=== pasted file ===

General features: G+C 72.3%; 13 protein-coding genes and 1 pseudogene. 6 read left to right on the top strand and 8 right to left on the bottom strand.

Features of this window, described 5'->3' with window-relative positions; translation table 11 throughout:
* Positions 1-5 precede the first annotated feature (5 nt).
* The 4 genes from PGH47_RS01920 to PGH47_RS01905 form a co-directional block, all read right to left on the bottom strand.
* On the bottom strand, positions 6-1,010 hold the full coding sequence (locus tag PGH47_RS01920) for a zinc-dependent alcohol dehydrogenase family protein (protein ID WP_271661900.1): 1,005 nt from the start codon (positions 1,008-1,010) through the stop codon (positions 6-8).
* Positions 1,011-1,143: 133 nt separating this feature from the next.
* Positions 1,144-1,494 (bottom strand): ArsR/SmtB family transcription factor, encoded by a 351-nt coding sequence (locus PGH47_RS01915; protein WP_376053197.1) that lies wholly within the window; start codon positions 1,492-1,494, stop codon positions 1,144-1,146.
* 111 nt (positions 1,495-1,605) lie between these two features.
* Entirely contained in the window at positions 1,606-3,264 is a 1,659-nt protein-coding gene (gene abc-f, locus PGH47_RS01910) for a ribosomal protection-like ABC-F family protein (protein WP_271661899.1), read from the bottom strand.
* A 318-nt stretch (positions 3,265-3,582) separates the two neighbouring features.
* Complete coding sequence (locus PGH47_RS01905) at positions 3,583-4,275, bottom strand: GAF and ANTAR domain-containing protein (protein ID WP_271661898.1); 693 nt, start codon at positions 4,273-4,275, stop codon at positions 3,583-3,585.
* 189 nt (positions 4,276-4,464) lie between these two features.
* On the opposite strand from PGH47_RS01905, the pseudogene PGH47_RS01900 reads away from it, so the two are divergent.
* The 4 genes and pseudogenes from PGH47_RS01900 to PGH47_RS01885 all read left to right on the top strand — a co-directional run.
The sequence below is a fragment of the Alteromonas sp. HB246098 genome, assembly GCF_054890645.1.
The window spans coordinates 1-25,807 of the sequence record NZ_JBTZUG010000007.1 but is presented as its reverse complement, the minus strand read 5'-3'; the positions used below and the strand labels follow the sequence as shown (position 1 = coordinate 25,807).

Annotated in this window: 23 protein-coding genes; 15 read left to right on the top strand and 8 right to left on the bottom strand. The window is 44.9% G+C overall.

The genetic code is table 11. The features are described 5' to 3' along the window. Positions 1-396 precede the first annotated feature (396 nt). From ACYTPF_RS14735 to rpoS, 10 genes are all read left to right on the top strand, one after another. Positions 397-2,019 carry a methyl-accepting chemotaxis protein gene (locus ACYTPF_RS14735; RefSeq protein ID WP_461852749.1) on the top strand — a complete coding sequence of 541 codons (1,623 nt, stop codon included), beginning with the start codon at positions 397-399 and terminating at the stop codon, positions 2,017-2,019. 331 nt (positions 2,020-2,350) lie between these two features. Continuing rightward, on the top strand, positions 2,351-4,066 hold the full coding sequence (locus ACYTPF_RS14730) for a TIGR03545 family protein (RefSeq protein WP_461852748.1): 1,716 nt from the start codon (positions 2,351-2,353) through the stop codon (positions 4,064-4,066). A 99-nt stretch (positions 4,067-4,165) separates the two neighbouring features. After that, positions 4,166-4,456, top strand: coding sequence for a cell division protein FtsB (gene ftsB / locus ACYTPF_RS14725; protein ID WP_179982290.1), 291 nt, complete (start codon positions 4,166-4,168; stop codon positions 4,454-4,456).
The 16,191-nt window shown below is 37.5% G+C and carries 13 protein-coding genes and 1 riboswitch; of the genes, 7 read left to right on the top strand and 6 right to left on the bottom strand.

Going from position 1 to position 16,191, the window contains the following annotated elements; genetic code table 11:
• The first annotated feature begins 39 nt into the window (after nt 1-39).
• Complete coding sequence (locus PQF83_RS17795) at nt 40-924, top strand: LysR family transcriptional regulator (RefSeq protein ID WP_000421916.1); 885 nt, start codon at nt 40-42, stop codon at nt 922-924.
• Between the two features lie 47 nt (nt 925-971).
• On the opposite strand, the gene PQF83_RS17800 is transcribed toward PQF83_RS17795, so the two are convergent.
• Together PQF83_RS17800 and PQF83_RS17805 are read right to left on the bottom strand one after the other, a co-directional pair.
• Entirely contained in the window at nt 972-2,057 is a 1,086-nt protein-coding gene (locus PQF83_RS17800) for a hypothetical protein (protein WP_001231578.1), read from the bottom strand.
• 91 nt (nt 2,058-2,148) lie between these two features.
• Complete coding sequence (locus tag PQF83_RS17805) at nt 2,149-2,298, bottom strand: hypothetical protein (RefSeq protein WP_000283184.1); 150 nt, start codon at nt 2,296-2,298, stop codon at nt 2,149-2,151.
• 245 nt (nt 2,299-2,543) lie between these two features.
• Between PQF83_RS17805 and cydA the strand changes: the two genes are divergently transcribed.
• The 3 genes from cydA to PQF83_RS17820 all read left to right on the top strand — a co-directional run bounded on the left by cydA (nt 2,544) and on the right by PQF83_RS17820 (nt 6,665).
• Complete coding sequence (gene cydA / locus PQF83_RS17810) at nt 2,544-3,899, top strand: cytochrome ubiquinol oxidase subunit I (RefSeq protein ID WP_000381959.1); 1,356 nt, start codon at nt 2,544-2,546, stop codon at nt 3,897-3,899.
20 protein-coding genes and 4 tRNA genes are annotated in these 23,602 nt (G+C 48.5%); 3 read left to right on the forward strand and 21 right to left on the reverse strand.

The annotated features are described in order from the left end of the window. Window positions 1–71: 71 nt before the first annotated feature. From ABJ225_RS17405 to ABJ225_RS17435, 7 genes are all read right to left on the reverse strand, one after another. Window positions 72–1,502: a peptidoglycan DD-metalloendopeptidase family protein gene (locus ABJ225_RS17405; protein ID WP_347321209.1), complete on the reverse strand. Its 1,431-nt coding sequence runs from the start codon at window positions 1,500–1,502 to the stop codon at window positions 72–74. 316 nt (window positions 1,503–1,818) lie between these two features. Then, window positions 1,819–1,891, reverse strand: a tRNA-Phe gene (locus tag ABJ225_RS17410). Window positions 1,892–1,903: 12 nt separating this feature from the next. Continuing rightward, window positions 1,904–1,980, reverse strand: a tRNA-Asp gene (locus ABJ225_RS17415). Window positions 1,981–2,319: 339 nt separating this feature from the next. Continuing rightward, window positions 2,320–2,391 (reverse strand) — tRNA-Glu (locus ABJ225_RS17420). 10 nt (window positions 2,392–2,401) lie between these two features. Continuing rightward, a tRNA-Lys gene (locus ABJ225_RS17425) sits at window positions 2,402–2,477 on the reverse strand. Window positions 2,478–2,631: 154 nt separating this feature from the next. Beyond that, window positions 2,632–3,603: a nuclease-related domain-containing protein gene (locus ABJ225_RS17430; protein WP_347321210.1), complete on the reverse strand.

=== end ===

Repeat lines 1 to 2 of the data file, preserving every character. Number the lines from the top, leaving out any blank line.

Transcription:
General features: G+C 72.3%; 13 protein-coding genes and 1 pseudogene. 6 read left to right on the top strand and 8 right to left on the bottom strand.

Features of this window, described 5'->3' with window-relative positions; translation table 11 throughout: